SP: It has an amazing educational programme and student awards; the lectures are inspiring – they do a lot of great things that we have to give them respect for. There’s some great ad work voted in and D&AD is the only place to go and see it. But when it comes to graphic design I just feel like I’d never ever look there.
CR: What do you think of the two pieces of work that were nominated in the graphics section this year? There was the stamp from Hat-Trick Design... (shown, top of page)
SP: The stamp is beautiful. So simple.
MJ: Yes it’s nice. I don’t think it’s worthy of an award though: it’s not doing enough things.
CR: And the Object bags for Vinçon by Ena Cardenal de la Nuez…
MJ: I think I’ve done this before, at least once. They’re kind of sweet but they’re still really just use-of-handle-in-bag-design.
CR: So what’s the way forward?
SP: They’ve got to wipe the slate clean, start again and build something completely different. Do something radical, exciting that we all want to belong to, so we’ll value its opinion and existence. I think let the ad world carry on with D&AD as it stands, just the design bit has to be separate. I love it that Wolff Olins or the Partners can enter into the advertising world – but for me the two worlds have just never been connected. Let’s focus on doing something about design – with a fixed judging panel maybe?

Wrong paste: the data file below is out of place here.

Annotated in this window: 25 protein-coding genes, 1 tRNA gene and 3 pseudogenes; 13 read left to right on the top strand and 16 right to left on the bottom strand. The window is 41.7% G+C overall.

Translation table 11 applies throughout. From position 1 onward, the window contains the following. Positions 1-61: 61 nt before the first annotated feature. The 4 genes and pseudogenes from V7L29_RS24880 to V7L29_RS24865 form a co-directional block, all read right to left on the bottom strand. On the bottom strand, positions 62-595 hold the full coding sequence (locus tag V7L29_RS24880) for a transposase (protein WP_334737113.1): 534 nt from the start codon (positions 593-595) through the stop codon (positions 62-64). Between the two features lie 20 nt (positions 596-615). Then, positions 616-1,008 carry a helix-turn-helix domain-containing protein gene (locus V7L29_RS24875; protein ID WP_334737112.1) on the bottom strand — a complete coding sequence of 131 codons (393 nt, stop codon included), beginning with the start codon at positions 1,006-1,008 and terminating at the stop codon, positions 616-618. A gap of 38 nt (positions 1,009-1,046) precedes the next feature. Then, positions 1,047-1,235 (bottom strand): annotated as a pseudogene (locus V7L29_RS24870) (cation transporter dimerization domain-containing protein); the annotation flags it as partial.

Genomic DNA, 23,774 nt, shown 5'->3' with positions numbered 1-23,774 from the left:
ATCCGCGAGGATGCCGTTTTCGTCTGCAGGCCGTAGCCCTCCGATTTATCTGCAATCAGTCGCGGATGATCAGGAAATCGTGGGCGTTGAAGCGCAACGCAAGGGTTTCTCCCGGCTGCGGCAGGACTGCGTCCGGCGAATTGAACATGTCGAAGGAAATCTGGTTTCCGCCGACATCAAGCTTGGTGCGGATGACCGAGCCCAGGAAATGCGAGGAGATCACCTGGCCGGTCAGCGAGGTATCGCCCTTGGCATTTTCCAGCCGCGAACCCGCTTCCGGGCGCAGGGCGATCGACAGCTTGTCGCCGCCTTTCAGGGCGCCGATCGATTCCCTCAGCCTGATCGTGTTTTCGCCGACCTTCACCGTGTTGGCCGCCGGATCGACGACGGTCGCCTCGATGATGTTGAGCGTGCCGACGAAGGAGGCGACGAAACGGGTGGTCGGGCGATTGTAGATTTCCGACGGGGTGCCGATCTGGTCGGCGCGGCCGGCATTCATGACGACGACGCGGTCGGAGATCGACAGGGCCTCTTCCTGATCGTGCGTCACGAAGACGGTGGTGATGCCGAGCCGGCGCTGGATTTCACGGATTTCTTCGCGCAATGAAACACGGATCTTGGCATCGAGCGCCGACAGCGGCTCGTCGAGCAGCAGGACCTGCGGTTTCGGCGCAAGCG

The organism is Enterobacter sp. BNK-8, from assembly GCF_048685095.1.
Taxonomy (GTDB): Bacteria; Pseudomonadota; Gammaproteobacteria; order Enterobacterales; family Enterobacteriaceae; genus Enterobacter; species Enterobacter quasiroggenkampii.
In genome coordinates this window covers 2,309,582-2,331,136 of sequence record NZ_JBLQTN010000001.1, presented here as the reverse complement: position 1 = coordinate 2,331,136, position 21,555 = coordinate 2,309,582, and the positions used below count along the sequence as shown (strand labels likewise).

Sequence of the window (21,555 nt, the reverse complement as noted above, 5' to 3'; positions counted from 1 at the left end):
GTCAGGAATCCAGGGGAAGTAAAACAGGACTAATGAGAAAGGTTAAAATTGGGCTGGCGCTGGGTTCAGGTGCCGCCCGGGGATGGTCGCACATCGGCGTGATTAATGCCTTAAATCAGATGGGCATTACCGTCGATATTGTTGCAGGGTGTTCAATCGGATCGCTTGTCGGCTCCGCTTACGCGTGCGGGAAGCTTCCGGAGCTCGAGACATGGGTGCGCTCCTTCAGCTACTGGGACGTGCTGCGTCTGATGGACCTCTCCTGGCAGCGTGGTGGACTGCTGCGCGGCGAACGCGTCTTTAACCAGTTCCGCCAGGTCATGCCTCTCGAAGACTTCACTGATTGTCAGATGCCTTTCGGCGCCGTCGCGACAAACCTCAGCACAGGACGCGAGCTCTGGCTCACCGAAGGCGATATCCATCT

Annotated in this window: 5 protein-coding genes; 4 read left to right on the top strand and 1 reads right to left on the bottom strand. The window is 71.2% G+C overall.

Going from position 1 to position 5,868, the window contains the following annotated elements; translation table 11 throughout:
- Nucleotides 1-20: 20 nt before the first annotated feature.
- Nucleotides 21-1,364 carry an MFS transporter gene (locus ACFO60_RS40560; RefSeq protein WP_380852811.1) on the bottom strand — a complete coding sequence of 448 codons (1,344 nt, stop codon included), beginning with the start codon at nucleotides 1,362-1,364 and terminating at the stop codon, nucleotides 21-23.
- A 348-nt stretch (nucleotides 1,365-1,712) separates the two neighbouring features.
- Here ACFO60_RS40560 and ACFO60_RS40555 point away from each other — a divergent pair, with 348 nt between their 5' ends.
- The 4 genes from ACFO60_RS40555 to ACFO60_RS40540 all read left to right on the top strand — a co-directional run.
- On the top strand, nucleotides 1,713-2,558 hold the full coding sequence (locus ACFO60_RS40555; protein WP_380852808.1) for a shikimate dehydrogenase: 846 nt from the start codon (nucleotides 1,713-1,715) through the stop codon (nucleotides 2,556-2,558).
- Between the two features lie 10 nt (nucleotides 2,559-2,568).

MJ: The only way that this judging system works at the moment is if you’re lucky and the judges get on and they’ve got a really strong foreman, who almost has a foreman’s override. At the moment they don’t have that – but you’ve got to wonder if something like that would be the way to make the system work when you get nine people all together.
SP: Kind of curated, where you have a foreman, like an Alice Rawsthorn, somebody who can override it....